As teachers, we teach our students content. We teach them to find the common denominator, to find the percent of a number, to solve for a variable, and the list goes on and on. We teach them routines like how to enter our classroom, how to glue the right way, and how to trade and grade papers. One of the most important skills that we should be teaching them is conflict resolution.
How to Handle STUDENT Conflict Resolution
Disclaimer: It is always better to ask for help as a teacher. I used to worry about bothering the counselor, but then I realized that the counselor is skilled in this, and it is part of their job. Air on the side of caution. Also, I am not a trained counselor, so please consult your school administration and school policies.
Conflict will arise in your classroom. This could be directly linked to what is happening in your classroom: working in non functioning groups or pairs. More likely, conflict will arise in your classroom because of something happening somewhere else: lunchtime, social media, or the hallway.
Last school year, I had a student acting despondent. During the warm up, I checked in with her to see if anything was wrong. While she was explaining what happened in her previous class, her partner/friend interrupted by saying that she was lying. This caused a huge blowup between the two of them. It was a huge mess and I thought to myself, “What just happened!?” Their problems had come to a head despite the fact that it had nothing to do with what I had or hadn’t done as their teacher. We acted fast to get the conflict resolved with the help of my awesome assistant principal, but it had me thinking about how students can have tiny conflicts turn into huge blowouts if they are not resolved quickly.
The best role for you to have in student to student conflict is none. If students can resolve conflict void of any teacher involvement, then that frees you to do the one million other tasks that teachers always have on their to do list. It is also a great life skill that we practice every day as adults, so if they can handle it on their own…#winning! In order for that to happen, you need to spend some time at the beginning of the school year and most likely the end too, discussing with students how to resolve conflicts on their own. Here are some of the phrases that you can go over with your students to help summarize some steps in the process:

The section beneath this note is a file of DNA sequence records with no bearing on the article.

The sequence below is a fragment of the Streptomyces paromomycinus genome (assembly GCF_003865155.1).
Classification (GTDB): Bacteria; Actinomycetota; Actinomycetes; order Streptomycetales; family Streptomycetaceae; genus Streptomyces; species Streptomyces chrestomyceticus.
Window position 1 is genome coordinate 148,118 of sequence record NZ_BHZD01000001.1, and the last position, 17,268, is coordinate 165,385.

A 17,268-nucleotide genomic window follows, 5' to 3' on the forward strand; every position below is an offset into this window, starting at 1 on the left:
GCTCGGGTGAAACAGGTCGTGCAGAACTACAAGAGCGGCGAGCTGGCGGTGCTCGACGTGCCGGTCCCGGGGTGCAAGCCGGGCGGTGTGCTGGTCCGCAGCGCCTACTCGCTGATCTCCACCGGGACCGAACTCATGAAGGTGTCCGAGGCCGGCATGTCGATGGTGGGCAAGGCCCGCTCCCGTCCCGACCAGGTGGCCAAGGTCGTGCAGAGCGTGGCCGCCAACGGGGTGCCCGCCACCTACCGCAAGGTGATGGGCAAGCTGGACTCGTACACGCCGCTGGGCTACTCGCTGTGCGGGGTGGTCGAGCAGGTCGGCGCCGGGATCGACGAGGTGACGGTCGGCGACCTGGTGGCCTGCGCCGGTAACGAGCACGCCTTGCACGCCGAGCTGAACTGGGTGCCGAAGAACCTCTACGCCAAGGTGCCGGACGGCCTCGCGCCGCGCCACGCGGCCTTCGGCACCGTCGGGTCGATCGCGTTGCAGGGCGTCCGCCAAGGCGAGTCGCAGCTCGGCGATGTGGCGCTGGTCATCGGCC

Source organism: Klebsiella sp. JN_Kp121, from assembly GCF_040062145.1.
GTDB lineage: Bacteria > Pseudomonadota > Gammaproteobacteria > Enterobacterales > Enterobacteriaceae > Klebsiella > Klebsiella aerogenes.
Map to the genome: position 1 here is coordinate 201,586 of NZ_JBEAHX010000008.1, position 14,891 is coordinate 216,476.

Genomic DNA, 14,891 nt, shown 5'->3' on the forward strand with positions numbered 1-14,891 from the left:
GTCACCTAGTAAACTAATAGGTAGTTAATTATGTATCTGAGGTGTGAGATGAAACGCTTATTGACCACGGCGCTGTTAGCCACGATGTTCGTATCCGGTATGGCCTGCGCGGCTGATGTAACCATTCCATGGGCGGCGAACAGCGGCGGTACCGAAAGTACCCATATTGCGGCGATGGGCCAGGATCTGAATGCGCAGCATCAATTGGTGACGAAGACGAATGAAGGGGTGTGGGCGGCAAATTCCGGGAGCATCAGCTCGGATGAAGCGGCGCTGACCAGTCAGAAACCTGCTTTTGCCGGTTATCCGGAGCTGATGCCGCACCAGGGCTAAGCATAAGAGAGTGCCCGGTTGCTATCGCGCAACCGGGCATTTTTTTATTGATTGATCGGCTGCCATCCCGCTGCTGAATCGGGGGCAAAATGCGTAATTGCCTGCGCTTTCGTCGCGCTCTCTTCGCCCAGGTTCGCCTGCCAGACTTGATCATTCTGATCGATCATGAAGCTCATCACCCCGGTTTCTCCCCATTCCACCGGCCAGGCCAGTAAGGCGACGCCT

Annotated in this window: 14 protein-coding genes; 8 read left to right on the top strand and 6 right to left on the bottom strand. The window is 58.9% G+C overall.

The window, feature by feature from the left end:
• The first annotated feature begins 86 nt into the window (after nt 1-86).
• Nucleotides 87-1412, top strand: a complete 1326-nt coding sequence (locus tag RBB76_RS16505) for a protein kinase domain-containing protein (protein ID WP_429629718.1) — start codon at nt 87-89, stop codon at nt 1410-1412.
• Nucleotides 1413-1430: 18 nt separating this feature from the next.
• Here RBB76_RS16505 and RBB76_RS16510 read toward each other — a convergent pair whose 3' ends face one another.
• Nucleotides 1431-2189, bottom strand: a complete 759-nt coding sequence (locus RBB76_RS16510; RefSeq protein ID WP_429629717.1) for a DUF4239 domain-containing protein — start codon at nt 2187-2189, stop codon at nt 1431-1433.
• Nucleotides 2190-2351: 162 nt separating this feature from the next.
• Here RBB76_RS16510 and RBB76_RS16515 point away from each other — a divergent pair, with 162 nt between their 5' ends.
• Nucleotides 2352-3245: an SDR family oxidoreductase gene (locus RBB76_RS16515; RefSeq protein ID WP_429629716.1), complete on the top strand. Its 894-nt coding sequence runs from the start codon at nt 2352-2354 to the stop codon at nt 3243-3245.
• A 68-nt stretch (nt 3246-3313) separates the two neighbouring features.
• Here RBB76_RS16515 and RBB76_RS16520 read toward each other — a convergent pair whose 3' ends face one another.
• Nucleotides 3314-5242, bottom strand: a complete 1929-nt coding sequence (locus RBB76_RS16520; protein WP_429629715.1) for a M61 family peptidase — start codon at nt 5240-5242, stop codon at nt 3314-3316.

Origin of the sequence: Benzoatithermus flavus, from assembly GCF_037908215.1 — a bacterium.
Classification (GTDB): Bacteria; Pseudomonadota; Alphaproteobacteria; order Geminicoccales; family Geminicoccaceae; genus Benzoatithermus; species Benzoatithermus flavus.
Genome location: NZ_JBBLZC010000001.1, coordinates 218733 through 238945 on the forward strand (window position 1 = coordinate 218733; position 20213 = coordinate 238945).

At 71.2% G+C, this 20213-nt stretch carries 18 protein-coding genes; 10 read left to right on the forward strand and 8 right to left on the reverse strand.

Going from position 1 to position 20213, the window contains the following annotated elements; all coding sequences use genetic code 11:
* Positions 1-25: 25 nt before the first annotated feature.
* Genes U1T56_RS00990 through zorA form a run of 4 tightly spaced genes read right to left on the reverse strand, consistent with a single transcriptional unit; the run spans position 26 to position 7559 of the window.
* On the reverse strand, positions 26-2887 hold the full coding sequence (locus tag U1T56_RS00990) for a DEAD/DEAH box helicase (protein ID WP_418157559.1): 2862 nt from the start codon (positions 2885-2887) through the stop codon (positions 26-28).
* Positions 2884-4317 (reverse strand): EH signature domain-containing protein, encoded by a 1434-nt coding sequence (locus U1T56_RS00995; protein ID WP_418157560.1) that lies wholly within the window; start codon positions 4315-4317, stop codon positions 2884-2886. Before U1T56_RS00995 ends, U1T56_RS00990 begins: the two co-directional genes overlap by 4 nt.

● Hold the phone: If students are upset, then they should take a deep breath and count to ten before proceeding to confrontation.
● Assuming the best: Students should know that most often when someone has wronged you, they have not done it intentionally.
● “I” statements are your friend: I felt ______ when _____ happened.
Address the Issue
Even if you teach students how to deal with conflict independently, chances are you may have to get involved. And that is ok! A couple of tips:
● Do not try to do this during class. I have tried to do this out in the hallway while I am simultaneously watching the rest of the students, and it goes nowhere. I am too distracted. I try to pull the students while they are at lunch or at specials.
● Get the story from each student independently before you bring them together for a resolution. This way, you are prepared knowing the level of conflict and the degree of harm that has occurred. Also, do not take sides.
● Do not be afraid to refer the issue to a third party. We have some amazing guidance counselors and social workers that work hard for students. We are definitely the gatekeepers on who needs further counsel; some issues are just above our pay grade and time commitment. It’s best to get a professional involved. You are not bothering them; it is part of their training and skill set.
Repair the Relationship
I apologize to students frequently. The reason is twofold: I make a lot of mistakes, and I truly need their forgiveness when I have responded impatiently (or have done a variety of other things). More importantly, it is so students can see that a relationship can be repaired after a genuine, unforced apology has occurred and forgiveness has been granted. Speaking from experience, I didn’t learn this skill until I had roommates in college. My parents did not model healthy conflict resolution in my home, so it is safe to assume that many of your students do not know that apologies and forgiveness are a just a way we work together, show respect, and build trust in any community.
How do you handle student conflict resolution in your classroom? What strategies do you use? And what techniques do you teach your students?